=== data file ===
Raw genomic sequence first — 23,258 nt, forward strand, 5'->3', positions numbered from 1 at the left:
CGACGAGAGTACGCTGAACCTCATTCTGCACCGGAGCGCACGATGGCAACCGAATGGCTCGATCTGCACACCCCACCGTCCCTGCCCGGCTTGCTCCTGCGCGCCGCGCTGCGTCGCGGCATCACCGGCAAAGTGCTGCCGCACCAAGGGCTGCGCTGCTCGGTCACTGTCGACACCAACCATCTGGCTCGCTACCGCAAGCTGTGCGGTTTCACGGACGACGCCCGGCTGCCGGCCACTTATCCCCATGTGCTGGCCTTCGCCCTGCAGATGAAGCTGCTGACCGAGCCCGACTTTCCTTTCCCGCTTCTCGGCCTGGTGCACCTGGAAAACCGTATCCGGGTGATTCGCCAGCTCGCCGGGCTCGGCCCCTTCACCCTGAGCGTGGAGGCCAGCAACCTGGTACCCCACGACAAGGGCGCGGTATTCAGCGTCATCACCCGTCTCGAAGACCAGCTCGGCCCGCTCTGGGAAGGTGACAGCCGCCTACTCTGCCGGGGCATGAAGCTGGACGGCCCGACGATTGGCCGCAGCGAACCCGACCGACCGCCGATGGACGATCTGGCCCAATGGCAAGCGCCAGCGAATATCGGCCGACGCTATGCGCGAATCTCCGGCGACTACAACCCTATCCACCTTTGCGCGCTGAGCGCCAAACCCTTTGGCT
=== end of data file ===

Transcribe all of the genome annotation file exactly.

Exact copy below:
Raw genomic sequence first — 23,258 nt, forward strand, 5'->3', positions numbered from 1 at the left:
CGACGAGAGTACGCTGAACCTCATTCTGCACCGGAGCGCACGATGGCAACCGAATGGCTCGATCTGCACACCCCACCGTCCCTGCCCGGCTTGCTCCTGCGCGCCGCGCTGCGTCGCGGCATCACCGGCAAAGTGCTGCCGCACCAAGGGCTGCGCTGCTCGGTCACTGTCGACACCAACCATCTGGCTCGCTACCGCAAGCTGTGCGGTTTCACGGACGACGCCCGGCTGCCGGCCACTTATCCCCATGTGCTGGCCTTCGCCCTGCAGATGAAGCTGCTGACCGAGCCCGACTTTCCTTTCCCGCTTCTCGGCCTGGTGCACCTGGAAAACCGTATCCGGGTGATTCGCCAGCTCGCCGGGCTCGGCCCCTTCACCCTGAGCGTGGAGGCCAGCAACCTGGTACCCCACGACAAGGGCGCGGTATTCAGCGTCATCACCCGTCTCGAAGACCAGCTCGGCCCGCTCTGGGAAGGTGACAGCCGCCTACTCTGCCGGGGCATGAAGCTGGACGGCCCGACGATTGGCCGCAGCGAACCCGACCGACCGCCGATGGACGATCTGGCCCAATGGCAAGCGCCAGCGAATATCGGCCGACGCTATGCGCGAATCTCCGGCGACTACAACCCTATCCACCTTTGCGCGCTGAGCGCCAAACCCTTTGGCT